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3 For by the grace given to me I say to everyone among you not to think of yourself more highly than you ought to think, but to think with sober judgment, each according to the measure of faith that God has assigned. 4For as in one body we have many members, and not all the members have the same function, 5so we, who are many, are one body in Christ, and individually we are members one of another. 6We have gifts that differ according to the grace given to us: prophecy, in proportion to faith; 7ministry, in ministering; the teacher, in teaching; 8the exhorter, in exhortation; the giver, in generosity; the leader, in diligence; the compassionate, in cheerfulness.


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3. For I say—authoritatively

through the grace given unto me—as an apostle of Jesus Christ; thus exemplifying his own precept by modestly falling back on that office which both warranted and required such plainness towards all classes.

to every man that is among you, not to think, &c.—It is impossible to convey in good English the emphatic play, so to speak, which each word here has upon another: "not to be high-minded above what he ought to be minded, but so to be minded as to be sober-minded" [Calvin, Alford]. This is merely a strong way of characterizing all undue self-elevation.

according as God hath dealt to every man the measure of faith—Faith is here viewed as the inlet to all the other graces, and so, as the receptive faculty of the renewed soul—that is, "as God hath given to each his particular capacity to take in the gifts and graces which He designs for the general good."

4, 5. For as we have many members, &c.—The same diversity and yet unity obtains in the body of Christ, whereof all believers are the several members, as in the natural body.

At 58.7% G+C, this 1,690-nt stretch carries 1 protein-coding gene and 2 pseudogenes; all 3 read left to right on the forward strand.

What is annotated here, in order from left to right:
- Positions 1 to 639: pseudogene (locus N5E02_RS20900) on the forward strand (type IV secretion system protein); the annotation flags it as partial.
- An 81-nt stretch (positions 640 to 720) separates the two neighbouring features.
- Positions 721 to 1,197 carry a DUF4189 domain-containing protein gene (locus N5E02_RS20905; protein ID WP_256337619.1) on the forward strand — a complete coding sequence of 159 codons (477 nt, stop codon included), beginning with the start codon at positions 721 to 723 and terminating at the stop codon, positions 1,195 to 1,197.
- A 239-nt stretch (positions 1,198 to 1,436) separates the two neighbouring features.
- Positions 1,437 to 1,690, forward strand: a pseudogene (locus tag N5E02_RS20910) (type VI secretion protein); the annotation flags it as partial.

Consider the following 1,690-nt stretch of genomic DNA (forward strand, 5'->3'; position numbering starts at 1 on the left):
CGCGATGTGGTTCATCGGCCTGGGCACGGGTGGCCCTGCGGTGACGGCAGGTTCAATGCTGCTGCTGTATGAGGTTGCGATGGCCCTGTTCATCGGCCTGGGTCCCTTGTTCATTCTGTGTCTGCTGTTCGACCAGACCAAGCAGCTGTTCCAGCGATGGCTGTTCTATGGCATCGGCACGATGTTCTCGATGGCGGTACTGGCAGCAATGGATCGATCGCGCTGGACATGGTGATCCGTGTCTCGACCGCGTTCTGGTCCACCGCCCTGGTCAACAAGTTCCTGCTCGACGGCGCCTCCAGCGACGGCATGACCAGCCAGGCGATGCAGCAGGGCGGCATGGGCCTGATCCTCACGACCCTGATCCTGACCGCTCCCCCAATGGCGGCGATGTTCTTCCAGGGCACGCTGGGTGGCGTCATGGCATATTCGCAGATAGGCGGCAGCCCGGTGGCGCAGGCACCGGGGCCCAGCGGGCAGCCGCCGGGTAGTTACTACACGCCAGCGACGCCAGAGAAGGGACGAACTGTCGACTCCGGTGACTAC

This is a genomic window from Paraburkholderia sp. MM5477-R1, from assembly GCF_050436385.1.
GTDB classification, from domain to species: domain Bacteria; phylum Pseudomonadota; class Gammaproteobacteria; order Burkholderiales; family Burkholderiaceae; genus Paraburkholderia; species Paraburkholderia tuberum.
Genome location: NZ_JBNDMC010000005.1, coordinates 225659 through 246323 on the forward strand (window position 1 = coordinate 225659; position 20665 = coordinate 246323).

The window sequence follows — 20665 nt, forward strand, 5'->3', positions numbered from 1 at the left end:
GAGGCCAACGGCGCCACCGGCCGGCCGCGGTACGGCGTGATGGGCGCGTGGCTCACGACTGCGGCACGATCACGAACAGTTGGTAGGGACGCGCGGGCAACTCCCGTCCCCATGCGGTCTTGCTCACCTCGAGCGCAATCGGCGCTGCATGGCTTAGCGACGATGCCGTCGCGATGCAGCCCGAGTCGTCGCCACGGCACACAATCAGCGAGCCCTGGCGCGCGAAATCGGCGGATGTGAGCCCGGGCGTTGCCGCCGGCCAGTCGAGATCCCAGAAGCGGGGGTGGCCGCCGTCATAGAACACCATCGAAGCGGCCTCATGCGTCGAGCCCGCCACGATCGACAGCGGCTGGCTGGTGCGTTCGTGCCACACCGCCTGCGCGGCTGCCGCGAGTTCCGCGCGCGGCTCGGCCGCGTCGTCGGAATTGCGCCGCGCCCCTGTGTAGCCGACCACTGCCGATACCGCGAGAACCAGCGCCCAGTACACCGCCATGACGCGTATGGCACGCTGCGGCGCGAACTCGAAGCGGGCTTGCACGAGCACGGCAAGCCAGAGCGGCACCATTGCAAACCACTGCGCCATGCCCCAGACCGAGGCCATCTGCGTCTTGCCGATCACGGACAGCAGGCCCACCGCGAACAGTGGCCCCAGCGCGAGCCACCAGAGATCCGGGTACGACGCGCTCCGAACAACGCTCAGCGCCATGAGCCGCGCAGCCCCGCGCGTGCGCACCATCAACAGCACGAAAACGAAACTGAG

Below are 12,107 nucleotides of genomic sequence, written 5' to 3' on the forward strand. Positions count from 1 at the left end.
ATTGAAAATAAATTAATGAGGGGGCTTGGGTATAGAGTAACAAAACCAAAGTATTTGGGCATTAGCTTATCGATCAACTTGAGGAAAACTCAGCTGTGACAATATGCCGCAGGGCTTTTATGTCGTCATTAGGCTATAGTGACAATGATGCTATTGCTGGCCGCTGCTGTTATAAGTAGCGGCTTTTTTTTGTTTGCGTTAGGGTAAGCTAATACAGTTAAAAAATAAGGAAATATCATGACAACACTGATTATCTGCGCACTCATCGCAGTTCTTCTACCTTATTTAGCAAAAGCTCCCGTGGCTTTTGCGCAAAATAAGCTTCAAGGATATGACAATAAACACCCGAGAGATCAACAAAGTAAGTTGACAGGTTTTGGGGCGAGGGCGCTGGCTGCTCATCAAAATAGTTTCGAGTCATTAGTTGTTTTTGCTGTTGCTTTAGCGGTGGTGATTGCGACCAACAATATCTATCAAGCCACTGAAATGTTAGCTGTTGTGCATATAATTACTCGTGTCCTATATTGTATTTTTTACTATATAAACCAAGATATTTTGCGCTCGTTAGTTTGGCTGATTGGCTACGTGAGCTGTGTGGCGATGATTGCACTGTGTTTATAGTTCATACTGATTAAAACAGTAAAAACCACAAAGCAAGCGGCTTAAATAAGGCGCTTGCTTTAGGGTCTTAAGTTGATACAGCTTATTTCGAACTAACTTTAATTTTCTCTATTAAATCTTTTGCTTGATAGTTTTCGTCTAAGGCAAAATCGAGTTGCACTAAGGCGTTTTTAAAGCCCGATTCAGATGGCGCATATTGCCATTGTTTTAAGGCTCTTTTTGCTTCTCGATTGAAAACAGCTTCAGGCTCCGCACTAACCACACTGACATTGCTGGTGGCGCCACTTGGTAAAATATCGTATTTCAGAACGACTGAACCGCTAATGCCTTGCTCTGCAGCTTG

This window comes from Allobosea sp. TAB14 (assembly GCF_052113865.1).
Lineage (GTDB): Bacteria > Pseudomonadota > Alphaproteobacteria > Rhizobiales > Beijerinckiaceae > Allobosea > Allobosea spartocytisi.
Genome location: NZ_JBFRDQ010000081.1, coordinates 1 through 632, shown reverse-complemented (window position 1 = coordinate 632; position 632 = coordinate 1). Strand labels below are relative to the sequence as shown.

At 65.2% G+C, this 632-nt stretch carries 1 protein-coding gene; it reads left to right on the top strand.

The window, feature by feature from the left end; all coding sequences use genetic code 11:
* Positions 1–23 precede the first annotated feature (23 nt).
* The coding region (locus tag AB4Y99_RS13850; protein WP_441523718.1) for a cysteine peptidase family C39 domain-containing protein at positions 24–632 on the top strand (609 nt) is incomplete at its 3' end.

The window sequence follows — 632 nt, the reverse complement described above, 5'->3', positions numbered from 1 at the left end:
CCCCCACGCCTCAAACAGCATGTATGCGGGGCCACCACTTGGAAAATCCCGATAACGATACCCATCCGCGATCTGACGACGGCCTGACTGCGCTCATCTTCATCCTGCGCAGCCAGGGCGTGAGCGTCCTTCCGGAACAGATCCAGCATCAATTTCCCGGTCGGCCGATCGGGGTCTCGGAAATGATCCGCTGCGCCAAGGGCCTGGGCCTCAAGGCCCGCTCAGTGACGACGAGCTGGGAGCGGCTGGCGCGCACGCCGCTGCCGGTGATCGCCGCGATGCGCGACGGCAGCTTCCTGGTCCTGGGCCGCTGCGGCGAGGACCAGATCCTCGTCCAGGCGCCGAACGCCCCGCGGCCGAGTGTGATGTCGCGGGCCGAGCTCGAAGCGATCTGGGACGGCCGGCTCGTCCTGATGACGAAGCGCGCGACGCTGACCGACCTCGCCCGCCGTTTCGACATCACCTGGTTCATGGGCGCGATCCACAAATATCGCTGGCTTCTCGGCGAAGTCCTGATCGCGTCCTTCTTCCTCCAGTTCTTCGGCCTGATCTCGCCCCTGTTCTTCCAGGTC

6-8. Having then gifts differing according to the grace given to us—Here, let it be observed, all the gifts of believers alike are viewed as communications of mere grace.

whether—we have the gift of

prophecy—that is, of inspired teaching (as in Ac 15:32). Anyone speaking with divine authority—whether with reference to the past, the present, or the future—was termed a prophet (Ex 7:1).

let us prophesy according to the proportion of faith—rather, "of our faith." Many Romish expositors and some Protestant (as Calvin and Bengel, and, though, hesitatingly, Beza and Hodge), render this "the analogy of faith," understanding by it "the general tenor" or "rule of faith," divinely delivered to men for their guidance. But this is against the context, whose object is to show that, as all the gifts of believers are according to their respective capacity for them, they are not to be puffed up on account of them, but to use them purely for their proper ends.

7. Or ministry, let us wait on—"be occupied with."

our ministering—The word here used imports any kind of service, from the dispensing of the word of life (Ac 6:4) to the administering of the temporal affairs of the Church (Ac 6:1-3). The latter seems intended here, being distinguished from "prophesying," "teaching," and "exhorting."

or he that teacheth—Teachers are expressly distinguished from prophets, and put after them, as exercising a lower function (Ac 13:1; 1Co 12:28, 29). Probably it consisted mainly in opening up the evangelical bearings of Old Testament Scripture; and it was in this department apparently that Apollos showed his power and eloquence (Ac 18:24).

8. Or he that exhorteth—Since all preaching, whether by apostles, prophets, or teachers, was followed up by exhortation (Ac 11:23; 14:22; 15:32, &c.), many think that no specific class is here in view. But if liberty was given to others to exercise themselves occasionally in exhorting the brethren, generally, or small parties of the less instructed, the reference may be to them.

he that giveth—in the exercise of private benevolence probably, rather than in the discharge of diaconal duty.

with simplicity—so the word probably means. But as simplicity seems enjoined in the next clause but one of this same verse, perhaps the meaning here is, "with liberality," as the same word is rendered in 2Co 8:2; 9:11.

he that ruleth—whether in the Church or his own household. See 1Ti 3:4, 5, where the same word is applied to both.

with diligence—with earnest purpose.

he that showeth mercy, with cheerfulness—not only without grudging either trouble or pecuniary relief, but feeling it to be "more blessed to give than to receive," and to help than be helped.




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